Journal of Chemical Ecology

, Volume 40, Issue 3, pp 276–284 | Cite as

Roots of the Invasive Species Carduus nutans L. and C. acanthoides L. Produce Large Amounts of Aplotaxene, a Possible Allelochemical

  • Ferdinando M. L. Silva
  • Mateus A. Donega
  • Antonio L. Cerdeira
  • Natália Corniani
  • Edivaldo D. Velini
  • Charles L. Cantrell
  • Franck E. Dayan
  • Mariana N. Coelho
  • Katriona Shea
  • Stephen O. Duke
Article

Abstract

The invasive thistle Carduus nutans has been reported to be allelopathic, yet no allelochemicals have been identified from the species. In a search for allelochemicals from C. nutans and the closely related invasive species C. acanthoides, bioassay-guided fractionation of roots and leaves of each species were conducted. Only dichloromethane extracts of the roots of both species contained a phytotoxin (aplotaxene, (Z,Z,Z)-heptadeca-1,8,11,14-tetraene) with sufficient total activity to potentially act as an allelochemical. Aplotaxene made up 0.44 % of the weight of greenhouse-grown C. acanthoides roots (ca. 20 mM in the plant) and was not found in leaves of either species. It inhibited growth of lettuce 50 % (I50) in soil at a concentration of ca. 0.5 mg g−1 of dry soil (ca. 6.5 mM in soil moisture). These values gave a total activity in soil value (molar concentration in the plant divided by the molarity required for 50 % growth inhibition in soil = 3.08) similar to those of some established allelochemicals. The aplotaxene I50 for duckweed (Lemna paucicostata) in nutrient solution was less than 0.333 mM, and the compound caused cellular leakage of cucumber cotyledon discs in darkness and light at similar concentrations. Soil in which C. acanthoides had grown contained aplotaxene at a lower concentration than necessary for biological activity in our short-term soil bioassays, but these levels might have activity over longer periods of time and might be an underestimate of concentrations in undisturbed and/or rhizosphere soil.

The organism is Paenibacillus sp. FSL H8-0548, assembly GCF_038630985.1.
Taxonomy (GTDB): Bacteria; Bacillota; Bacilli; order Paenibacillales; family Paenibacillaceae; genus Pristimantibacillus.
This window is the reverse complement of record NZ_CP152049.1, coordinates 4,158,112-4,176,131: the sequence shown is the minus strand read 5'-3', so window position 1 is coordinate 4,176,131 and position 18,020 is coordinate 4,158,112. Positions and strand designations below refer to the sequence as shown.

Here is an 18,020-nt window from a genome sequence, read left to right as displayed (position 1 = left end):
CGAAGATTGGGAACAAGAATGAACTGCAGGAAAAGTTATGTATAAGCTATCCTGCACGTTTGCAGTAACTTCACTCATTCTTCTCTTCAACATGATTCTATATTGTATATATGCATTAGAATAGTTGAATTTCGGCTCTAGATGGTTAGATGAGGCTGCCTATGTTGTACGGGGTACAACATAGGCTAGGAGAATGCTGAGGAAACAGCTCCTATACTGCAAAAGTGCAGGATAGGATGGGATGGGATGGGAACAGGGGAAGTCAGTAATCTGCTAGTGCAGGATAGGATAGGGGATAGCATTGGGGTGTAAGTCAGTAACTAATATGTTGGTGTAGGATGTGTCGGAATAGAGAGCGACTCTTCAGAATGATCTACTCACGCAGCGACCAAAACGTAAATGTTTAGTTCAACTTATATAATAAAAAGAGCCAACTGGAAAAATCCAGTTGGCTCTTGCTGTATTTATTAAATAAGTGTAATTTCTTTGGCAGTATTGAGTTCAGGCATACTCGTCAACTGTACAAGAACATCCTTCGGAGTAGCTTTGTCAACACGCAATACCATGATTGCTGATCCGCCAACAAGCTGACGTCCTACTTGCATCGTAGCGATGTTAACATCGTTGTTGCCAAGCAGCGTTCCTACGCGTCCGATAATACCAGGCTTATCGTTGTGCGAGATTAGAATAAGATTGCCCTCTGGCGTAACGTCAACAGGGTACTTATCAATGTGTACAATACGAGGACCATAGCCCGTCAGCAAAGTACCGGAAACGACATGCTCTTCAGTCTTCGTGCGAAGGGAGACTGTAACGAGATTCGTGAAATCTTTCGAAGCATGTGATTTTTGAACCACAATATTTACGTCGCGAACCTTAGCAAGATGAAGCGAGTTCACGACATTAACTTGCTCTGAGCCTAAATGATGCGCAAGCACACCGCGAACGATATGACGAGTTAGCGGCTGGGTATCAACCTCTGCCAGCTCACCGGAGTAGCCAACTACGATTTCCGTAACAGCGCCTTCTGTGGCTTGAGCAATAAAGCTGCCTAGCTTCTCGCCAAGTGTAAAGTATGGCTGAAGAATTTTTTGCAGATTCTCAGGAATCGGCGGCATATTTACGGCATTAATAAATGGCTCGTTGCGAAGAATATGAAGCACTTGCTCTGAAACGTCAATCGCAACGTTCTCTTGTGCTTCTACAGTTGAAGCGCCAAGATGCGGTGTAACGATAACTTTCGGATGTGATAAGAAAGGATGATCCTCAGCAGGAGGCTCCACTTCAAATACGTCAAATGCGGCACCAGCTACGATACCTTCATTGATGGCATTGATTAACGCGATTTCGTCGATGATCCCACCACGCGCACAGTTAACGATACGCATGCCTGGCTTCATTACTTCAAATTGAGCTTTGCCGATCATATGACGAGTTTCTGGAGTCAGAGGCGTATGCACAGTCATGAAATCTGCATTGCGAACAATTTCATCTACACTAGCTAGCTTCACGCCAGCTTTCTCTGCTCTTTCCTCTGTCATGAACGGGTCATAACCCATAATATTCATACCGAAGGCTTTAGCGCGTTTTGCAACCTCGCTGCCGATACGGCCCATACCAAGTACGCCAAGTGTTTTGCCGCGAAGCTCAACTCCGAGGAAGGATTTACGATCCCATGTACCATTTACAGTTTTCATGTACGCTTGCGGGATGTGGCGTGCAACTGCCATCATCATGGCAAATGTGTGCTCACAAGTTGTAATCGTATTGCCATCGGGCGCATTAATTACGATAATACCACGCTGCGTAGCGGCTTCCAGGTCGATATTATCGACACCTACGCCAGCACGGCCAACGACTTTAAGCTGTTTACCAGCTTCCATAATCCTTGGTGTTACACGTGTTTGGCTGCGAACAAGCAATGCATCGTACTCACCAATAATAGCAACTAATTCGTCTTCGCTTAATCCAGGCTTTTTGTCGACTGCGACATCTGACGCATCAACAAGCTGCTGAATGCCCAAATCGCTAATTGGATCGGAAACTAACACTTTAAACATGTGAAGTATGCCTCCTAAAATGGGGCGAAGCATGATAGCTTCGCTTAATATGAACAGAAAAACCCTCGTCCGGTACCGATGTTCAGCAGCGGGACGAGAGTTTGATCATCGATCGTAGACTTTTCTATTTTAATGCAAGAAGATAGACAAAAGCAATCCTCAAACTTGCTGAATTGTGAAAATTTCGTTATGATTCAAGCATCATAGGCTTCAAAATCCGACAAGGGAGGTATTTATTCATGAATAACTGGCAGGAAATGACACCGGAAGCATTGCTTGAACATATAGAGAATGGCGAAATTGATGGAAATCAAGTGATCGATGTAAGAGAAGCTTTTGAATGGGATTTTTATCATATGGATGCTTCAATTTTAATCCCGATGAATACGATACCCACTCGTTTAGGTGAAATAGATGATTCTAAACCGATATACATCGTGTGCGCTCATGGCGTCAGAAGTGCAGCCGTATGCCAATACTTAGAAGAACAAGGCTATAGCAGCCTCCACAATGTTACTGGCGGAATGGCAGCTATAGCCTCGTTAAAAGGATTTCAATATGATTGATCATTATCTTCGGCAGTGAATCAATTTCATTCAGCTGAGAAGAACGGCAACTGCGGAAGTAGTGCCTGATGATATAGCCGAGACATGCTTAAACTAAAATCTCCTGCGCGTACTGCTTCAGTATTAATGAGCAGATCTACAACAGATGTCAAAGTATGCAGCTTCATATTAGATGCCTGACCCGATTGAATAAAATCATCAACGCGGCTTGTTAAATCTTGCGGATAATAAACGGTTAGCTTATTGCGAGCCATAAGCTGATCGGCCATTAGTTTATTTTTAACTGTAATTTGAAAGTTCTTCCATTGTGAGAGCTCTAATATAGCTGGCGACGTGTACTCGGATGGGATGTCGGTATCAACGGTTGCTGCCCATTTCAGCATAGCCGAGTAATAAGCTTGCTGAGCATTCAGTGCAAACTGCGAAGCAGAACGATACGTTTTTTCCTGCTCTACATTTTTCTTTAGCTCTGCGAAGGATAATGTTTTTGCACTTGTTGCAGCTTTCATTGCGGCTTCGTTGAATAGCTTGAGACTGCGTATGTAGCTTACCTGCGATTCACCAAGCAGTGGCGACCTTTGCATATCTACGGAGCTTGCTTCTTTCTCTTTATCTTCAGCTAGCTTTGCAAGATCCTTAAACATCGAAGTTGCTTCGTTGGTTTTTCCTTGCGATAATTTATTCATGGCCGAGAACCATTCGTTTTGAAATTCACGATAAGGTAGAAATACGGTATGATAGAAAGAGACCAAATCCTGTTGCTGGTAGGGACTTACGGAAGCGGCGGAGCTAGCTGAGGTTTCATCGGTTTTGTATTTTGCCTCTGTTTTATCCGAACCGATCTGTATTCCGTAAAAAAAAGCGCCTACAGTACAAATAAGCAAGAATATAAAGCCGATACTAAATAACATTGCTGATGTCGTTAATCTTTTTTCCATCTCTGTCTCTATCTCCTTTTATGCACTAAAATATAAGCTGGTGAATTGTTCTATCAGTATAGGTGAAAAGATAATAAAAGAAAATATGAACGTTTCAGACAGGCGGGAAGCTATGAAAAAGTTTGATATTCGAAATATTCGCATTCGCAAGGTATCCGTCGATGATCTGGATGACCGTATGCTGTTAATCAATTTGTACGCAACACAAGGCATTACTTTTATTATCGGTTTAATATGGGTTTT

Keywords

Allelochemical Allelopathy Aplotaxene Carduus nutans Carduus acanthoides Phytotoxin 

Supplementary material

10886_2014_390_MOESM1_ESM.docx (315 kb)
Fig. S-1(DOCX 314 kb)

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Copyright information

© Springer Science+Business Media New York (outside the USA) 2014

Authors and Affiliations

  • Ferdinando M. L. Silva
    • 2
  • Mateus A. Donega
    • 3
  • Antonio L. Cerdeira
    • 4
  • Natália Corniani
    • 2
  • Edivaldo D. Velini
    • 2
  • Charles L. Cantrell
    • 1
  • Franck E. Dayan
    • 1
  • Mariana N. Coelho
    • 5
  • Katriona Shea
    • 6
  • Stephen O. Duke
    • 1
  1. 1.NPURU, USDA, ARSUniversityUSA
  2. 2.Faculty of Agronomic Sciences, Experimental Station Lageado, Laboratory of Weed ScienceSão Paulo State UniversityBotucatuBrazil
  3. 3.Escola Superior de Agricultura Luiz de Queiroz, Departamento de Produção VegetalUniversidade de São PauloPiracicabaBrazil
  4. 4.Brazilian Department of Agriculture, Agricultural Research Service, EMBRAPA/EnvironmentJaguariúnaBrazil
  5. 5.Faculdade de FarmáciaUniversidade Federal FluminenseNiteróiBrazil
  6. 6.Department of Biology, 208 Mueller LaboratoryThe Pennsylvania State UniversityUniversity ParkUSA

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